Nov. 17, 2016 Orange Mound is the first black neighborhood in America to be built by black people for black people in America. The historic community now enjoys the distinction of being designated a Preserve America community.
Under this distinction, Orange Mound is recognized by the White House as a historic community that protects and celebrates it’s heritage, uses its historic assets for economic development and community revitalization and encourages people to experience appreciate local historic resources.
The community, which derives it’s name from the orange trees present on the Deaderick Plantation that once sat in the same place as the community, started when a developer started selling lots of the land he purchased from the Deadericks to black people at $100 a lot (pretty pricey for a small lot in the 1800’s). Eventually the community became home to black soldiers and their families, teachers and business leaders. Orange Mound is home to one Memphis’s oldest restaurants, 70 year-old Orange Mound Grill and the south’s first, licensed, black owned insurance agency, Fred Davis Insurance. Though the community faced decline through the 1980’s drug epidemic and the subsequent war on drugs of the 1990’s, the community is now experiencing a resurgence. Young, black professionals are moving back into the community after college, taking advantage of housing costs and joining community initiatives.Orange Mound recently celebrated it’s 125 year anniversary with parades, cookouts and other activities. Community leadership recognized State Representative G.A. Hardaway for his engagement in the community and efforts to help the Orange Mound attain national recognition as an historic site. Hardaway introduced House Resolution 307 to recognize the legacy and historic resources of the community.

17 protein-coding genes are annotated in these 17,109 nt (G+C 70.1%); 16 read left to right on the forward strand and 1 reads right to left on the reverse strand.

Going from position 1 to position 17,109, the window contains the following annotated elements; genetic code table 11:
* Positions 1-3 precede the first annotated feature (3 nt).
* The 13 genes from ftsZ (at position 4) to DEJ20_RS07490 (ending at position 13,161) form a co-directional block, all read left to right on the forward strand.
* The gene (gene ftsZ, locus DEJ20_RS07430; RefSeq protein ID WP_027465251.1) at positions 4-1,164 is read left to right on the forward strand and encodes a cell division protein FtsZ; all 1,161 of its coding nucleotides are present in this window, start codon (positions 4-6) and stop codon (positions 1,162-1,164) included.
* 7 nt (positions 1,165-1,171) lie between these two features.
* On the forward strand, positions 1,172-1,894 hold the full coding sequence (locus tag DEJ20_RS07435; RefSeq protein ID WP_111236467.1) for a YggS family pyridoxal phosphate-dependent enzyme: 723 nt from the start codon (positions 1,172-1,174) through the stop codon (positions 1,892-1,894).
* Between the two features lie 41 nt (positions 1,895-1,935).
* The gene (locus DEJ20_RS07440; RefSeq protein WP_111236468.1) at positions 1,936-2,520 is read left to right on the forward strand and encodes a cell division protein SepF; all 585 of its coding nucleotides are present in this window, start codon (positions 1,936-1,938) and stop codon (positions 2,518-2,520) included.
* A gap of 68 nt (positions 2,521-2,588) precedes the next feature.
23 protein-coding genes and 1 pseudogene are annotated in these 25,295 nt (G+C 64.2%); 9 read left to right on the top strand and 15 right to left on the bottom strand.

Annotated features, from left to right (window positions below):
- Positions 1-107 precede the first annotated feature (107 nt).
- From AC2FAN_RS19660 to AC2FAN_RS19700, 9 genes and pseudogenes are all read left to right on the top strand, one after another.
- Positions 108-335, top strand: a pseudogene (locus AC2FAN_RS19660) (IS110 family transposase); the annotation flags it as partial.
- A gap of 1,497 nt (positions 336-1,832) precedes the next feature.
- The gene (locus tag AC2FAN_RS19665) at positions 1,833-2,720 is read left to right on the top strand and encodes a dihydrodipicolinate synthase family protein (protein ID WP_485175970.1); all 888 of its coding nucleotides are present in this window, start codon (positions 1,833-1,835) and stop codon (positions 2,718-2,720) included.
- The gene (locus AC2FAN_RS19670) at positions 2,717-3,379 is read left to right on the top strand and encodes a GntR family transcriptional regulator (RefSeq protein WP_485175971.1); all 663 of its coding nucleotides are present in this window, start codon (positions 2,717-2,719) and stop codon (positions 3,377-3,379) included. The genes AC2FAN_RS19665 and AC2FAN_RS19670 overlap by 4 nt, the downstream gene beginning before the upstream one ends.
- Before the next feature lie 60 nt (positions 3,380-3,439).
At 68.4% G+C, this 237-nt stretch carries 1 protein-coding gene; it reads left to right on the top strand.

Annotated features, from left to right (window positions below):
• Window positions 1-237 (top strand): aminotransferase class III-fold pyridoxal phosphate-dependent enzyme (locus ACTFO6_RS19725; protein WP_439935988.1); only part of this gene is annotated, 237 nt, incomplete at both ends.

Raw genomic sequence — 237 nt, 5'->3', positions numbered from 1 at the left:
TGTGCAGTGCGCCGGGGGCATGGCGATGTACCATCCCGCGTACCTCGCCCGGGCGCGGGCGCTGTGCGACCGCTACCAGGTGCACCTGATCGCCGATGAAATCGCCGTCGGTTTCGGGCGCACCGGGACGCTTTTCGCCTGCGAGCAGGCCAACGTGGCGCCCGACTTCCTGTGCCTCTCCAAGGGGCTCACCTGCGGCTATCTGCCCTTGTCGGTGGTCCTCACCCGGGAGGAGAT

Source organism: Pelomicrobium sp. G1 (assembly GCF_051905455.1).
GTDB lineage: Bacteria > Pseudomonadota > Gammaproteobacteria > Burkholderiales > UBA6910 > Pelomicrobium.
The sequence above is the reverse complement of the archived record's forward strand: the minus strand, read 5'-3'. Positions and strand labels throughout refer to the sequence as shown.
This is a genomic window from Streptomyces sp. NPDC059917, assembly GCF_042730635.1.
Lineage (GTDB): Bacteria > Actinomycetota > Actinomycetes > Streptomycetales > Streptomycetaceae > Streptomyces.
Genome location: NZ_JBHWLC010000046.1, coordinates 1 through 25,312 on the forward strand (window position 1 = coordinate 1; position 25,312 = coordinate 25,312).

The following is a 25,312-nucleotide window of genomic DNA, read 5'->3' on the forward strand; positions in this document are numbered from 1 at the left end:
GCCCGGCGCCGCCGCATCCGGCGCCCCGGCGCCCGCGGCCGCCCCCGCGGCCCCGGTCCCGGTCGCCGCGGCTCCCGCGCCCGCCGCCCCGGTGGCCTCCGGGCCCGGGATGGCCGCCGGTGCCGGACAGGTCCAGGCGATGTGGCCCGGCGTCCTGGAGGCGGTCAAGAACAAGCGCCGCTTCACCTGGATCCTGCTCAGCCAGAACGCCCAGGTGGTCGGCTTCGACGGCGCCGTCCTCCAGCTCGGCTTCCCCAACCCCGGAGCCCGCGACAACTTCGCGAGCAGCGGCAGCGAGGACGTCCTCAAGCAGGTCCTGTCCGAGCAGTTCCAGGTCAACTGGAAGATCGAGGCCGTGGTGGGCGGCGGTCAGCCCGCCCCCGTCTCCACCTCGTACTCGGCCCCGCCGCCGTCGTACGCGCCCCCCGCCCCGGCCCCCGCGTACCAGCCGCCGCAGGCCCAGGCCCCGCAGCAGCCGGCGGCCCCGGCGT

Orange Mound has a very active senior community which plans most of the community activities, including the 125 year anniversary and works to preserve it’s historic sites, including Melrose High School, founded in 1918 and more then 10 historic churches, including Mt. Pisgah, which offered refuge to protesters during the civil rights movement.
The senior community also has worked with members of the community to support drug rehabilitation programs to boost the slow recovery from the debilitating health epidemic and has worked with the National Park Services and local youth to establish a museum to commemorate the 1866 Memphis Massacre. The community has now added fitness, community gardens, political engagement and volunteer programs throughout the community, despite facing severe lack of funding and economic disenfranchisement from the City of Memphis government.
This historic designation now makes Orange Mound eligible for grants and other opportunities. Congressman Steve Cohen has expressed support of the initiative.